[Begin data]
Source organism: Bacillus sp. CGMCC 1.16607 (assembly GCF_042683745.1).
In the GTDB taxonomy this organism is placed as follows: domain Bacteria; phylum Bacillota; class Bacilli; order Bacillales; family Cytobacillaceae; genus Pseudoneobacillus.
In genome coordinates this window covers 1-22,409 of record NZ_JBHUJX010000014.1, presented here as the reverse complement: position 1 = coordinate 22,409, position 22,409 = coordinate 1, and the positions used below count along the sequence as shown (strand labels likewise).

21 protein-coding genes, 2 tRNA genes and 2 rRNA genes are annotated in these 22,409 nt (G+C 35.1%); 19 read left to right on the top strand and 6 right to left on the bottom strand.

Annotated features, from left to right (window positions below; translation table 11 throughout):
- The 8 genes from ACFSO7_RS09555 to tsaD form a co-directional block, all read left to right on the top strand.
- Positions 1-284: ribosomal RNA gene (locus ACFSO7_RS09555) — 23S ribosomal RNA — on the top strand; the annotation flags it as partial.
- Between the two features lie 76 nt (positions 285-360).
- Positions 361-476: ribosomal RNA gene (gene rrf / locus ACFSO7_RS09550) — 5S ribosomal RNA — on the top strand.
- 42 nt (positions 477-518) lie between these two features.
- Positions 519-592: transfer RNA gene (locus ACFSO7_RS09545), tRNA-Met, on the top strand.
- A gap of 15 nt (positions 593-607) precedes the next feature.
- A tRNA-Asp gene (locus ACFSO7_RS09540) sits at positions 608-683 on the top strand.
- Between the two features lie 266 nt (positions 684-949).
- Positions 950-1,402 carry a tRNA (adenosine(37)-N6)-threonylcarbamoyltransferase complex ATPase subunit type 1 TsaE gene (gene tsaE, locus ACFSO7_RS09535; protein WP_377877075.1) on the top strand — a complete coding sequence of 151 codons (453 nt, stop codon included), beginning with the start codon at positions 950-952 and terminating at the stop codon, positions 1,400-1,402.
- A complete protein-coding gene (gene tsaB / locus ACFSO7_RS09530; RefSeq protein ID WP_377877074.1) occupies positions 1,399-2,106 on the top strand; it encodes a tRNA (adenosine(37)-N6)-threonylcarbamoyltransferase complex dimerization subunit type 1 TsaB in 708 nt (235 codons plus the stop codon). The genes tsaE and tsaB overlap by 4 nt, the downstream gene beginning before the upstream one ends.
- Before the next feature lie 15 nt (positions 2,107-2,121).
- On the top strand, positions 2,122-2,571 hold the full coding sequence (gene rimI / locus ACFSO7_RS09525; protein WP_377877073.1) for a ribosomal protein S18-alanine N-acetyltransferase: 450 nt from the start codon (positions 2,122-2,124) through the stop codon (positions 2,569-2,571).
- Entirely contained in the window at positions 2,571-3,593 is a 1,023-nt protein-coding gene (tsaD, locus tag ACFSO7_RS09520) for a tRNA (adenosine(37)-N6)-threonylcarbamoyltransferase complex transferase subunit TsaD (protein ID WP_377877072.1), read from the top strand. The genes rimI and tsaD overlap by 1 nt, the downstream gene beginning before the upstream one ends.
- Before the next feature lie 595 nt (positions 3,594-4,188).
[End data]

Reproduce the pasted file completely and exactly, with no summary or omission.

Source organism: Bacillus sp. CGMCC 1.16607 (assembly GCF_042683745.1).
In the GTDB taxonomy this organism is placed as follows: domain Bacteria; phylum Bacillota; class Bacilli; order Bacillales; family Cytobacillaceae; genus Pseudoneobacillus.
In genome coordinates this window covers 1-22,409 of record NZ_JBHUJX010000014.1, presented here as the reverse complement: position 1 = coordinate 22,409, position 22,409 = coordinate 1, and the positions used below count along the sequence as shown (strand labels likewise).

21 protein-coding genes, 2 tRNA genes and 2 rRNA genes are annotated in these 22,409 nt (G+C 35.1%); 19 read left to right on the top strand and 6 right to left on the bottom strand.

Annotated features, from left to right (window positions below; translation table 11 throughout):
- The 8 genes from ACFSO7_RS09555 to tsaD form a co-directional block, all read left to right on the top strand.
- Positions 1-284: ribosomal RNA gene (locus ACFSO7_RS09555) — 23S ribosomal RNA — on the top strand; the annotation flags it as partial.
- Between the two features lie 76 nt (positions 285-360).
- Positions 361-476: ribosomal RNA gene (gene rrf / locus ACFSO7_RS09550) — 5S ribosomal RNA — on the top strand.
- 42 nt (positions 477-518) lie between these two features.
- Positions 519-592: transfer RNA gene (locus ACFSO7_RS09545), tRNA-Met, on the top strand.
- A gap of 15 nt (positions 593-607) precedes the next feature.
- A tRNA-Asp gene (locus ACFSO7_RS09540) sits at positions 608-683 on the top strand.
- Between the two features lie 266 nt (positions 684-949).
- Positions 950-1,402 carry a tRNA (adenosine(37)-N6)-threonylcarbamoyltransferase complex ATPase subunit type 1 TsaE gene (gene tsaE, locus ACFSO7_RS09535; protein WP_377877075.1) on the top strand — a complete coding sequence of 151 codons (453 nt, stop codon included), beginning with the start codon at positions 950-952 and terminating at the stop codon, positions 1,400-1,402.
- A complete protein-coding gene (gene tsaB / locus ACFSO7_RS09530; RefSeq protein ID WP_377877074.1) occupies positions 1,399-2,106 on the top strand; it encodes a tRNA (adenosine(37)-N6)-threonylcarbamoyltransferase complex dimerization subunit type 1 TsaB in 708 nt (235 codons plus the stop codon). The genes tsaE and tsaB overlap by 4 nt, the downstream gene beginning before the upstream one ends.
- Before the next feature lie 15 nt (positions 2,107-2,121).
- On the top strand, positions 2,122-2,571 hold the full coding sequence (gene rimI / locus ACFSO7_RS09525; protein WP_377877073.1) for a ribosomal protein S18-alanine N-acetyltransferase: 450 nt from the start codon (positions 2,122-2,124) through the stop codon (positions 2,569-2,571).
- Entirely contained in the window at positions 2,571-3,593 is a 1,023-nt protein-coding gene (tsaD, locus tag ACFSO7_RS09520) for a tRNA (adenosine(37)-N6)-threonylcarbamoyltransferase complex transferase subunit TsaD (protein ID WP_377877072.1), read from the top strand. The genes rimI and tsaD overlap by 1 nt, the downstream gene beginning before the upstream one ends.
- Before the next feature lie 595 nt (positions 3,594-4,188).